It’s been 108 years since the first National Women’s Day was declared in the U.S.; in 1911 it became International Women’s Day.
It would be another nine years before American women’s right to vote was enshrined in the 19th Amendment, and another 68 years after IWD 1911 before women’s suffrage was deemed a fundamental human right by the Convention on the Elimination of All Forms of Discrimination Against Women.
In spite of women’s enfranchisement, they are under-represented in elected office; they have not realized parity in employment or pay across most industries. Their work is devalued more often and more deeply if they are engaged in emotional labor. They are far more likely to be under paid if they are women of color.
And now they fight to change this continuing inequity in spite of a world leader whose words and actions further denigrate their innate value.
The International Women’s Day 2017 theme is Be Bold for Change — but after a couple lifetimes, more than slogans are called for. The Women’s March movement, bolstered by its January 21st event and in concert with the International Women’s Strike organization, called for A Day Without A Woman to emphasize the role of women in the economy as part of their
As part of A Day Without A Woman, women are on strike when they can afford to do so. If you see a woman on the job, consider how challenging it is to support a family making wages which have not only stalled over the last two decades, but are on average 20% less than men make in the same jobs. Depending on whose study one reads, it will take 60 to 170 years for women to reach parity. This is absolutely unacceptable.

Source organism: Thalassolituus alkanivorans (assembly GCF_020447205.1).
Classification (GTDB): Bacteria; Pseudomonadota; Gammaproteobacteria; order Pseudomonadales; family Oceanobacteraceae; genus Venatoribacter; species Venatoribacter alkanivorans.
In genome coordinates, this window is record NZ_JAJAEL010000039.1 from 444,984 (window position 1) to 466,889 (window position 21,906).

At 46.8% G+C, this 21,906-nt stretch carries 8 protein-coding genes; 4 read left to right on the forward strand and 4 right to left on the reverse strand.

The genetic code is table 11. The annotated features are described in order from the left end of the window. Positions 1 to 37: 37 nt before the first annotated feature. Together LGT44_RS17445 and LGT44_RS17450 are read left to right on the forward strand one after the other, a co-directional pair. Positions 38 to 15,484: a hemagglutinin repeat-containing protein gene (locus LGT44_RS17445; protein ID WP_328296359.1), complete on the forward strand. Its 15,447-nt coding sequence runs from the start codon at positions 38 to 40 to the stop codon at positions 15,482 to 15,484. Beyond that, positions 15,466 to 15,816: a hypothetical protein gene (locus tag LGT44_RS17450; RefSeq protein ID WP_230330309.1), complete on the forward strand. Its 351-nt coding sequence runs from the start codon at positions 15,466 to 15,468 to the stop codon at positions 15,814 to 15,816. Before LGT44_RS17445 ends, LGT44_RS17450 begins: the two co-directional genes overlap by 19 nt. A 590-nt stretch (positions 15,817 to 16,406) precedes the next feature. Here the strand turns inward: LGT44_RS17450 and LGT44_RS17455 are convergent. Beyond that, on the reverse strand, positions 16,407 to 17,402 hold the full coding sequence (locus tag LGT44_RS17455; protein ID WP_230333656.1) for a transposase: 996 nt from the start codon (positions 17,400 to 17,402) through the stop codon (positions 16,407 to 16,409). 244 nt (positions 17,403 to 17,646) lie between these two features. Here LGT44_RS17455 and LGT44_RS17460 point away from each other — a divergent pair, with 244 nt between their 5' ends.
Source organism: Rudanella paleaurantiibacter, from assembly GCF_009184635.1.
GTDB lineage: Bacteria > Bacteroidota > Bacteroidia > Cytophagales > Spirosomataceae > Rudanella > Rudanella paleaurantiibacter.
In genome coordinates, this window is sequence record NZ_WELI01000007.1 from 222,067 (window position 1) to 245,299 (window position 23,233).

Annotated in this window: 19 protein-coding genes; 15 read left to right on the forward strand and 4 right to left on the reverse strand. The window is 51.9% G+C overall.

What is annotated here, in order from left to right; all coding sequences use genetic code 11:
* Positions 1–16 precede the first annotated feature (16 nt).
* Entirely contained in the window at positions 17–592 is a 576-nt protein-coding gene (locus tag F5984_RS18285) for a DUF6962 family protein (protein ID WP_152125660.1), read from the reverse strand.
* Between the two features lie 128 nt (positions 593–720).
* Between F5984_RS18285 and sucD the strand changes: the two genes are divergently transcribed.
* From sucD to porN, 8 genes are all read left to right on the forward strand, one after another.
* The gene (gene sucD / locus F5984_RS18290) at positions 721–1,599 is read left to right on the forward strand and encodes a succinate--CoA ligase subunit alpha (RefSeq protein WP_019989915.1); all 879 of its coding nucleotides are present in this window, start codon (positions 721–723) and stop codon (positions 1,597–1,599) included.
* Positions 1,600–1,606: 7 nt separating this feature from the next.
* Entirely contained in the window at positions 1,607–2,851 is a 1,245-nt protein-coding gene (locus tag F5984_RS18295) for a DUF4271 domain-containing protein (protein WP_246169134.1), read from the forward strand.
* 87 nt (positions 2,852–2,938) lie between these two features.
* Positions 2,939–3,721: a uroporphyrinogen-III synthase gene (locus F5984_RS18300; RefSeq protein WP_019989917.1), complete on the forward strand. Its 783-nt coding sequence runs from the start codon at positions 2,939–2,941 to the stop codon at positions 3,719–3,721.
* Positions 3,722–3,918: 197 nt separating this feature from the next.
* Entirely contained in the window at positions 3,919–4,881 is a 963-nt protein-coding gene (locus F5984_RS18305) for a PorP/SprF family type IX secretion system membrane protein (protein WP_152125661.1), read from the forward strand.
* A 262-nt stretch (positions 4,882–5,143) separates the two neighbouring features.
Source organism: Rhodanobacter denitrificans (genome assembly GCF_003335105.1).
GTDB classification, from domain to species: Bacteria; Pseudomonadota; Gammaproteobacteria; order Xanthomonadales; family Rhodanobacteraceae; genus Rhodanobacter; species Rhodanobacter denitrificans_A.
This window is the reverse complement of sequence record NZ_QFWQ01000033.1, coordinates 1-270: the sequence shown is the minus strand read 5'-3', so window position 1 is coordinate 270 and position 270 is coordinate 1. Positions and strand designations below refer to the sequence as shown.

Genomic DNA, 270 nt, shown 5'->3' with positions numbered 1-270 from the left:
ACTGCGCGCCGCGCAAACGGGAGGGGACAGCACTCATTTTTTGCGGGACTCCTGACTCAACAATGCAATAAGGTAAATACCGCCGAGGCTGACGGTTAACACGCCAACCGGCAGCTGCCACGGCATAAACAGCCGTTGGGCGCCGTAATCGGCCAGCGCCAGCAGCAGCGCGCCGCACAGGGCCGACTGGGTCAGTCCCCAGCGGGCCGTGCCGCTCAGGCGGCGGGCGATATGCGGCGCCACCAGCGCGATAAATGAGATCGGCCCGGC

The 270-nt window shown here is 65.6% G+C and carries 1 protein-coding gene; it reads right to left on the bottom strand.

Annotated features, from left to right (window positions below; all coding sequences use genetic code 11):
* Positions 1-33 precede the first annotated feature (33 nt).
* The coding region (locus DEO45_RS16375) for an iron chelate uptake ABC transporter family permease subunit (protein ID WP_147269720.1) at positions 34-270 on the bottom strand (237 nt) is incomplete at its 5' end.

Today, women are wearing red to show their solidarity with their striking sisters. If you see women not wearing red, consider how their individual right to free speech has been degraded by corporatism in spite of their enfranchisement.
Today, women are avoiding purchases. If you see women buying goods or services, consider how difficult it is for some women to buy what they need in advance because of pay inequity in spite of the Equal Pay Act of 1963 and the 1964 Civil Rights Act. Families are deeply impacted by economic precarity based in gender pay inequity.
Today, consider how women’s freedom to make decisions about their reproductive health; will they be forced to quit their job because of unexpected pregnancy or inability to obtain adequate health insurance?
Today, consider the importance of women — regardless of their race, ethnicity, religion, cis-/trans-/straight-gay-bi-sexuality — to a healthy economy and a thriving country.